Whether the restrictive covenant was reasonable at the time the contract was entered into i.e. when the employment started or when a new contract was signed by the employee. This is why it’s so important to update covenants as employees progress through an organisation.

 

A recent example case on restrictive covenants

Law by Design Ltd v Ali [2022] EWHC 426 (QB) – Ms Ali was an experienced employment lawyer who worked for Law by Design Limited, which was a niche practice based in Manchester. The practice provided advice to clients within the healthcare services sector, particularly specific NHS entities in the North West of England and one in Hertfordshire. The majority of Ms Ali’s time was in the provision of employment advice to those entities.

Ms Ali’s service agreement, including the covenant, had been agreed between the parties as recently as 2021, less than four months before Ms Ali resigned.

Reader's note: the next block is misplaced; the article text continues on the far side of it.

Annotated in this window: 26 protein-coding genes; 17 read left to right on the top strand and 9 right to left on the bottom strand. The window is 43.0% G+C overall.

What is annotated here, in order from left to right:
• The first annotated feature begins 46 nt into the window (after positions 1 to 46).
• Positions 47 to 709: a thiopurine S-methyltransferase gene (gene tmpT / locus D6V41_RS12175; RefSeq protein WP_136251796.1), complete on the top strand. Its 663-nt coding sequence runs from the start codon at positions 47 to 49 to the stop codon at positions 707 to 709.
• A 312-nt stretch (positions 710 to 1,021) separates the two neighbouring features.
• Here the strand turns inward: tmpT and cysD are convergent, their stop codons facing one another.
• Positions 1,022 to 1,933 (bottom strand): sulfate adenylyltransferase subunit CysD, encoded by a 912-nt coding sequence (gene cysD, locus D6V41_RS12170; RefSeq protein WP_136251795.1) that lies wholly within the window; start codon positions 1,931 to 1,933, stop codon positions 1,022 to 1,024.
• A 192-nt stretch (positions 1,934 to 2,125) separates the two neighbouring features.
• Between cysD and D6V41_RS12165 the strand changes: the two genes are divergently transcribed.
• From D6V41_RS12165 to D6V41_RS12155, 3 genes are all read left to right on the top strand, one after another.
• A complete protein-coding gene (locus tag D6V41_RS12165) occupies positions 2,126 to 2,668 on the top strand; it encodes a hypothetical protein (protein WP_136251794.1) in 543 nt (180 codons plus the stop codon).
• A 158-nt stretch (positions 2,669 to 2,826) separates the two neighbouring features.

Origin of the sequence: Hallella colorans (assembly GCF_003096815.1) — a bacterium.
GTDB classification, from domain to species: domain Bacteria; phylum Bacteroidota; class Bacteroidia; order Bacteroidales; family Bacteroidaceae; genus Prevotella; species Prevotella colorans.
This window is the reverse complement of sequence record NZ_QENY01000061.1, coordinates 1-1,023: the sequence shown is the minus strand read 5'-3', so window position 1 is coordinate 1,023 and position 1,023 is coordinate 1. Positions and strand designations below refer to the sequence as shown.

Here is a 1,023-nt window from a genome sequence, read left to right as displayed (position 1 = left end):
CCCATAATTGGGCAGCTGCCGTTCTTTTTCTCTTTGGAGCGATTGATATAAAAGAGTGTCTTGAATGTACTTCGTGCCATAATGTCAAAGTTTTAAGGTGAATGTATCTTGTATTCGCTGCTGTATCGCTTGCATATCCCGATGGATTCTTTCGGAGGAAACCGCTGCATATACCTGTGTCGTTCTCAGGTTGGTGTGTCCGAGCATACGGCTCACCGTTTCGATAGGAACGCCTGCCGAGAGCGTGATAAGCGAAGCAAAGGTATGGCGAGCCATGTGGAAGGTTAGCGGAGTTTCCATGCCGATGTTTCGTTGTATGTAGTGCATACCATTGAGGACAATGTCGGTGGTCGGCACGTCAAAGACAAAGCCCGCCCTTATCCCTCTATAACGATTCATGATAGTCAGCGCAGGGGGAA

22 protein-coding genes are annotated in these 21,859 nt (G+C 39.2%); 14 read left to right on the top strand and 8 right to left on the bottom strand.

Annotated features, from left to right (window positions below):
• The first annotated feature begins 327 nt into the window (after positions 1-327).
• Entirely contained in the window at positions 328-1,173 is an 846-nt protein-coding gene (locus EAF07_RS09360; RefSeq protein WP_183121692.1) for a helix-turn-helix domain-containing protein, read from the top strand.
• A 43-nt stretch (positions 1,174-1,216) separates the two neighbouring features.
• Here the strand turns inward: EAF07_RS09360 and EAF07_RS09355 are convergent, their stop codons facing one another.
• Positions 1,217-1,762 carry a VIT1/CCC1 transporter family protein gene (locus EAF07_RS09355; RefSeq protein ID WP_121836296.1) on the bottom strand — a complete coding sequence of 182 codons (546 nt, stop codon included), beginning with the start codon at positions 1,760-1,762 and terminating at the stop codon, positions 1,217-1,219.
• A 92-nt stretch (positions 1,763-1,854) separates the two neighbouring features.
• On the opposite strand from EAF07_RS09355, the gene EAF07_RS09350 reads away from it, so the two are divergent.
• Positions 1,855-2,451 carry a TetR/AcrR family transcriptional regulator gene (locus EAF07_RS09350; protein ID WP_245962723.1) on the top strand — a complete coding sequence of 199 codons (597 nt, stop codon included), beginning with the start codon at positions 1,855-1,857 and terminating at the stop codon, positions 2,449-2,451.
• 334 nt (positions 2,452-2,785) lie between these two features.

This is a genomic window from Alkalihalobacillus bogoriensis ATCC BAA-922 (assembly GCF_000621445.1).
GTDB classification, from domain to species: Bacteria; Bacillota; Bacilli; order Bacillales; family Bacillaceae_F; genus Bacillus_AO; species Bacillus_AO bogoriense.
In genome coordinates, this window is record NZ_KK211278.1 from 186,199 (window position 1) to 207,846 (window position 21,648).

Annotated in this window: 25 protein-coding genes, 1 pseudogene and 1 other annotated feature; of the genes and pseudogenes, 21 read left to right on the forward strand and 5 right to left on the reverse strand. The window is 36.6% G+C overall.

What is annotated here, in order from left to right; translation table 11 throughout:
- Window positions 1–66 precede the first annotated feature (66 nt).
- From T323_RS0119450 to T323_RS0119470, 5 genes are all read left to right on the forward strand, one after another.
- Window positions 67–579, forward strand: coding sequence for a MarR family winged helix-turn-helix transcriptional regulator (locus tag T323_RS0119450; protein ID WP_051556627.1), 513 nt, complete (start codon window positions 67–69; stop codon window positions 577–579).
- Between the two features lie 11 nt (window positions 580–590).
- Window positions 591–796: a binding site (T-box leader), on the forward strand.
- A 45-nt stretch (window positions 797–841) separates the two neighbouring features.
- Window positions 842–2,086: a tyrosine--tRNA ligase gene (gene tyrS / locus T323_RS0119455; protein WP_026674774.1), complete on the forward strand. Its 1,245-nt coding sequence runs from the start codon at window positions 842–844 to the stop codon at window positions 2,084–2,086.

The restriction required Ms Ali not to be “involved in any capacity with any business concern which is (or intends to be) in competition with any Restricted Business”. Restricted Business was defined as “those parts of the company with which the employee was involved to a material extent in the 12 months before termination”

The High Court found the non-compete covenant in the contract of employment enforceable.

The High Court noted that the operation of the covenant was limited to parts of the firm in which Ms Ali was involved to a material extent proximately to her departure from the firm. This device ensured that the covenant was reasonable in the scope of its operation. In relation to duration, 12 months was considered reasonable by the court (as opposed to a shorter period) because 12 months would be reasonably necessary to find, successfully recruit, and then train/integrate a lawyer in a small firm working in a niche area in Manchester.

 

Making sense of restrictive covenants in employment

Previously, there has been consultation specifically on “non–compete” restrictive covenants (i.e. those that stop an ex-employee from working for a competitor of their ex-employer) that came to an end in February 2020.